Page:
Travelers United comments submitted to the docket for DOT rulemaking

Travelers United filed it comments with the Department of Transportation (DOT) Notice of Proposed Rulemaking (NPRM). The Transparency of Airline Ancillary Fees and Other Consumer Protection Issues — Docket: DOTOST20140056 –comments totals more than 80 pages and included in-depth discussions of the main rulemaking sections.

The Travelers United comments were joined by the National Consumers League.

Here are the Appendices A, B and C for the NPRM. These include an ancillary fee study by IdeaBank, a survey conducted by Open Allied for Airfare Transparency and Travelers United, another survey conducted by Travelers United in response to requests in the NPRM from DOT.

This is App A&B&C NPRM Comments Travelers United & NCL – Google Docs

Here is the link to Appendix D — a series of screenshots that show the lack of ancillary fee price transparency in today’s airlines website.

Here are the conclusions from the comments
For the reasons discussed above, Travelers United and NCL urge the Department to issue promptly a final rule in this proceeding that requires airlines to disclose to all ticket agents through which they choose to distribute their fare, schedule and availability information, including GDSs, OTAs, metasearch websites, corporate and brick-and-mortar travel agencies, dynamic and transactable information on all ancillary services.

The Department should issue a rule that at a minimum, carry-on baggage, first-checked baggage, second-checked baggage and seat reservation fees, be included in pricing displays. The Department should also mandate that all other passenger-specific, itinerary-specific ancillary fees be made available by the airlines to all ticket agents in an IT language format that can be used to create and publish booking/comparison-shopping/information platforms. This pricing data must include all ancillary fees and airline-created fee packages.

Travelers United and NCL also urge the Department to adopt its proposed rule to codify its broad interpretation of “ticket agent” to embrace intermediaries, including metasearch companies especially as it affects advertising of airline costs. However, Travelers United and NCL recommend the creation of a “firewall” between activities of large entities that involve other functions such as search, advertising, user reviews and information publication from the airline purchasing and comparison shopping process.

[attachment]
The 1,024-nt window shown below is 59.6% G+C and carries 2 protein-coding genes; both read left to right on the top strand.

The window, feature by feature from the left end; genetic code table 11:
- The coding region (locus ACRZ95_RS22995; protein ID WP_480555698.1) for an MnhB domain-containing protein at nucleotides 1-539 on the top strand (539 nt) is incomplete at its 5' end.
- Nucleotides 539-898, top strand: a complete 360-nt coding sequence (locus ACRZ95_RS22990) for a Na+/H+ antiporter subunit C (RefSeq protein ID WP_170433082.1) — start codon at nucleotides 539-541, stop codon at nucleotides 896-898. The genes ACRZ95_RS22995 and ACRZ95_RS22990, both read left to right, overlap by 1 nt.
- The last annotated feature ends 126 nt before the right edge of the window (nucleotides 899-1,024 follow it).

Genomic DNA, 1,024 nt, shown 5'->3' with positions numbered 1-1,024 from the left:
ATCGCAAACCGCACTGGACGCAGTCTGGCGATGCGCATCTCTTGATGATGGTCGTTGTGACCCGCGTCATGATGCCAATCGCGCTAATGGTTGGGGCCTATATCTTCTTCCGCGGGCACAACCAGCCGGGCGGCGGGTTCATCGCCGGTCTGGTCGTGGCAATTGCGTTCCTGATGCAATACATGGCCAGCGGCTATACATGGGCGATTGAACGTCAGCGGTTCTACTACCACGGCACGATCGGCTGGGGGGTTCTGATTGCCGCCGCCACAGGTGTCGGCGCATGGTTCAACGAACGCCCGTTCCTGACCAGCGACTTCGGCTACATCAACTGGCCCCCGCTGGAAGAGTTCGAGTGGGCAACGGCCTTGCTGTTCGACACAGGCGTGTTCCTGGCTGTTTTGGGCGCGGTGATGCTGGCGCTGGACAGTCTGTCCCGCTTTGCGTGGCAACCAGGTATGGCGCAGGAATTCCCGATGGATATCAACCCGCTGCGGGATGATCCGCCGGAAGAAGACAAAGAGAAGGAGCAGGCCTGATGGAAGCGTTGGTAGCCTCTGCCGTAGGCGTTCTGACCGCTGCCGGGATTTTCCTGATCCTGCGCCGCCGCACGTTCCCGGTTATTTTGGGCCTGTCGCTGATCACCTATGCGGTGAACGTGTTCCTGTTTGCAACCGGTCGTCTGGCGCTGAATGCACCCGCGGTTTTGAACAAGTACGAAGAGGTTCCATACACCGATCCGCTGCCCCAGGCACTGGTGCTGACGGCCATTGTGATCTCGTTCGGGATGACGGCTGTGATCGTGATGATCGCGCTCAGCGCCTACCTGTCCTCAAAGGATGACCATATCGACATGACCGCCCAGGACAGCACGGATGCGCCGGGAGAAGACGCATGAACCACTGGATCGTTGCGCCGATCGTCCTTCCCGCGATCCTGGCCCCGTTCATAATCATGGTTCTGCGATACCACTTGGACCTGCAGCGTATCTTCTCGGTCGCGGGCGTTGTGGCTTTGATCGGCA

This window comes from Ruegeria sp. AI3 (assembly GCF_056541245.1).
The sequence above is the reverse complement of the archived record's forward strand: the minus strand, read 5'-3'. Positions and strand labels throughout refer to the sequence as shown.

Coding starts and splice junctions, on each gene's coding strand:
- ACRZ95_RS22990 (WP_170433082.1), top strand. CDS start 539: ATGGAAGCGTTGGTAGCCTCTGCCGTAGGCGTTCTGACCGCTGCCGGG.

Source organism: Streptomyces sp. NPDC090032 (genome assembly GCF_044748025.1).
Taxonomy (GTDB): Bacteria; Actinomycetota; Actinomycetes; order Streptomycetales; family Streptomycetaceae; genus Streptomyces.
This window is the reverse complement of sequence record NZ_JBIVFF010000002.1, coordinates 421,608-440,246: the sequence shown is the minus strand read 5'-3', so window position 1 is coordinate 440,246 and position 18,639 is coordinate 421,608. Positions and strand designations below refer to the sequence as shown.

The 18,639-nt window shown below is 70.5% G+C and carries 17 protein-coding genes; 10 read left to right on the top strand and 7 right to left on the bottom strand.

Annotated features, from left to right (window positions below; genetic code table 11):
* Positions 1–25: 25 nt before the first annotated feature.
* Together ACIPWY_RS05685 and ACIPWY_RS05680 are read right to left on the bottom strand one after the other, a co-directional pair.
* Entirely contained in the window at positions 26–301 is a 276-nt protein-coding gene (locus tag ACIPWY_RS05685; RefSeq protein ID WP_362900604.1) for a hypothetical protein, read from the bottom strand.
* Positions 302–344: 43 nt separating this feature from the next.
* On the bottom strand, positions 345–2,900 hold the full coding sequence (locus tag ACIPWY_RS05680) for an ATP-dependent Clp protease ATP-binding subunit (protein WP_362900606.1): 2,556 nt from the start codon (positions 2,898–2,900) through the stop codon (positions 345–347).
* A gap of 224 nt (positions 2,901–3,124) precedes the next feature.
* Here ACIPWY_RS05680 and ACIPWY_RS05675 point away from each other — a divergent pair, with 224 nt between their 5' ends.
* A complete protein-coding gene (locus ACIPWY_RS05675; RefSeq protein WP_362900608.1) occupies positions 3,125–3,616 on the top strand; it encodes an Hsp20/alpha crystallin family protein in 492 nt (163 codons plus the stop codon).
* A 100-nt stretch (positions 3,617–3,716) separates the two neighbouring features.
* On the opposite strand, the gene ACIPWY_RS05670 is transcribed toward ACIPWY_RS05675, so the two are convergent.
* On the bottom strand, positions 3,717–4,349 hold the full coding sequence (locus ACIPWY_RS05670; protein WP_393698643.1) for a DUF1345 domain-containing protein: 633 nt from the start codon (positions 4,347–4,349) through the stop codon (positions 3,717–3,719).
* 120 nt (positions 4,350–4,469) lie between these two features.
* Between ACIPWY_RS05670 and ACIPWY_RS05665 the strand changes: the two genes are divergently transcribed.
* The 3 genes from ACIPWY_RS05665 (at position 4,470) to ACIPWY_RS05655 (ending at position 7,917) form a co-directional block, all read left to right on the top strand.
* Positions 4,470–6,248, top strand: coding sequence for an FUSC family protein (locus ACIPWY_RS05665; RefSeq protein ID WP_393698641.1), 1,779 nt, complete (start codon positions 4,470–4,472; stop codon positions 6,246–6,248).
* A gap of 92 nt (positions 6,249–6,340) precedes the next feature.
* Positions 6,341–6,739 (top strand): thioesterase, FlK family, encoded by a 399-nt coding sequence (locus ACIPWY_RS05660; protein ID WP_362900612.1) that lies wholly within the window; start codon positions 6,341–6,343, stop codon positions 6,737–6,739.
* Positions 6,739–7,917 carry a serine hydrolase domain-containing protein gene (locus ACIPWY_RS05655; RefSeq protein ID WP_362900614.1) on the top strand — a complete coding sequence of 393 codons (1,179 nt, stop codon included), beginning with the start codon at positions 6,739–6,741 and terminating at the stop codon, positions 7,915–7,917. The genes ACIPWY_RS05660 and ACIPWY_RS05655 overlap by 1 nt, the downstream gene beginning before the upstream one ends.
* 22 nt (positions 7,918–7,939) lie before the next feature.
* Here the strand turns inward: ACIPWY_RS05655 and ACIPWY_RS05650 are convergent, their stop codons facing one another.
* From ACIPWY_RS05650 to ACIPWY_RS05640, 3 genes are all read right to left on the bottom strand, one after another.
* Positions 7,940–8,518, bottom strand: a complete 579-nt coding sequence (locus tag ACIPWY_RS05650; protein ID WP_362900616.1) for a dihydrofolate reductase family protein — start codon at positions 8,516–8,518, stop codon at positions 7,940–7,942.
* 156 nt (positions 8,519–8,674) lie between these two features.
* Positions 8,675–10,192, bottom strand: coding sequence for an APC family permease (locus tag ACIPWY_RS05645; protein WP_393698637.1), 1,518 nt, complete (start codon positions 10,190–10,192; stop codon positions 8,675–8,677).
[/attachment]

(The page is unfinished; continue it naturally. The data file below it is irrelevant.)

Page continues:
Travelers United and NCL does not find a need for a ticket agent customer standards other than requiring that ticket agents insure that current requirements for airline ticket refunds, 24-hour holds of prices and itineraries, as well as others mandated by DOT, be guaranteed by ticket agents to customers as they are required for airline travelers.

Travelers United and NCL does not feel that there is a workable and effective way to disclose carriers marketed on websites. This is a matter for education and any DOT mandate may create consumer harm as it seeks to notify consumers of the marketed-carrier limitations of search on various ticket agent web platforms.

Travelers United and NCL support both the disclosure of all ancillary fee pricing data and the removal of any restrictions on this data and our organization fully supports transactability of all prices and fees associated with the purchase of airline transportation. If transactability is mandated as a part of this rulemaking, requirements forbidding post-purchase price increases for fees will become moot.

Travelers United and NCL strongly support DOT proposals regarding code-share reporting on partner airlines and changes proposed on tracking mishandled baggage; website disclosure of code-share services; amendments to CFR Part 257; and, prohibition of undisclosed bias.